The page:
Photo of the day July 31,2011 – Generations and generalizations

Today I was at a fun family BBQ where a bunch of the guests were friends of my aunt and uncle’s. My uncle has a VERY nice collection of collector cars, and Harleys. Some of the friends also arrived or some pretty nice Harleys too.

It was interesting to watch the way the guests interacted and grouped together. I wondered if it is a sweeping generalization that my dad’s generation, that grew up during the muscle cars of the mid to late 60s, are all stuck in that era? Is it a coincidence that that age group seems to be the one that buys and restores all these muscle cars? Or, is it the only generation that can afford them?

I’m sure I will get slayed for making sweeping generalizations, but I don’t see too many young people riding gorgeous Harleys or cruising in a ’69 GTO. I could say that ‘my’ generation is obsessed with digital music, Xboxs, and iPhones. And, looking at the age demographic, I wouldn’t be too far off!

I have admitted that I seem to be stuck in the early 90s. It was a magical time for me. My hair simply kicked ass, all the super groups made their appearance in Vancouver (Nirvana, Soundgarden, Pearl Jam, Nine Inch Nails) and I got to see all of them. My life was a whole lot simpler…

Is this something that we recognize as we get older? That we cling to a time in the past that we consider as the defining moment of who we are as people? Do we all cling to simpler times and look back fondly, and forever try to recreate that magical time?

Your thoughts?


2 Replies to “Photo of the day July 31,2011 – Generations and generalizations”

  1. I would agree that some people do retain nostalgic feelings toward the past, but I would also argue that some people don’t.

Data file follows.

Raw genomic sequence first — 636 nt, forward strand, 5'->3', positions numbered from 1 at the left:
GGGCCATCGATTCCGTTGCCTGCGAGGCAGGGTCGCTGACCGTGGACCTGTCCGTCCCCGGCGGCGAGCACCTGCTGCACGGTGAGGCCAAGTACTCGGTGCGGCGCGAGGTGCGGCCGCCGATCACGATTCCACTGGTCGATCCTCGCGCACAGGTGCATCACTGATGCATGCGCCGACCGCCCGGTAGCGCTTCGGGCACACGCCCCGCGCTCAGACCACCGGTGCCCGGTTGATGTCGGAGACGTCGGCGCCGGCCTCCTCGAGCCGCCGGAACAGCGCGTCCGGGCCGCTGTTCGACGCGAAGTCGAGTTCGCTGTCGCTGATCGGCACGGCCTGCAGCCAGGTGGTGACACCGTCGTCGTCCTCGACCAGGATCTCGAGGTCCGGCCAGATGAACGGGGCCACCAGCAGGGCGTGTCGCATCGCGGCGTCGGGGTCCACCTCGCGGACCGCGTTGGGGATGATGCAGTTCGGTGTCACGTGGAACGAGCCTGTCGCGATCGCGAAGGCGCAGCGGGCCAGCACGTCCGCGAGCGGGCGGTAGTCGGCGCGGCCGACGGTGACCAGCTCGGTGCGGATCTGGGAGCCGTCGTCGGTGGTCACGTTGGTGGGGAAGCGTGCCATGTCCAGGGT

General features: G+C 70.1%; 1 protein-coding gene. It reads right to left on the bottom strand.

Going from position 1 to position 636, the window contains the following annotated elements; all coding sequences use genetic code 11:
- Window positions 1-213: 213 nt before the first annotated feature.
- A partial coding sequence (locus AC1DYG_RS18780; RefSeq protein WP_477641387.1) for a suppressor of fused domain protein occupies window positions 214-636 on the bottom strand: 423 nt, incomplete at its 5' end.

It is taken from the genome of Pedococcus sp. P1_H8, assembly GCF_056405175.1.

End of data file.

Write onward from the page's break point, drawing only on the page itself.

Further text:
I can use myself as an example – music means nothing to me anymore. I don’t watch TV anymore. I don’t have any particular feelings for ’80s / ’90s culture. I don’t look fondly back on those times. Those days were not simpler for me. They were tough, and I had a lot to deal with. In fact, I would happily never, ever, repeat the years before I turned 30. I would prefer to forget they ever existed. I was a shocking embarassment, a walking disaster really, and had little success at anything those days. Reading your post today brought me to the rather disturbing realization that I literally despise the person I used to be.

    By contrast I love what is happening now – I’m finally in control of my life, I’m successful, I have a family, I love following new technology and am an early adopter of all things new and shiny. I love the fact that I live in an ever-more-quickly evolving world. Constant change makes me feel alive, and time creates distance between ‘now me’ and ‘past me.’ My attention is firmly focused on the future, my family and raising my children.

    Perhaps I haven’t had my defining moment yet? Or perhaps my defining moment was the process of throwing out the past and recreating myself? All I know is that I have no sense of nostalgia for the past, and am rather enjoying the roller-coaster ride that life is giving me now.

    1. Great comment Trent. I understand where you are coming from here. I do look back at my past as well and wish it was different. And, that I had made different decisions. But, for me, it has shaped me into the person I am today, as well as the life I have now. Like you, I look forward to growing old with my wife, and raising our kids. I’ll just do it listening to grunge music. lol.

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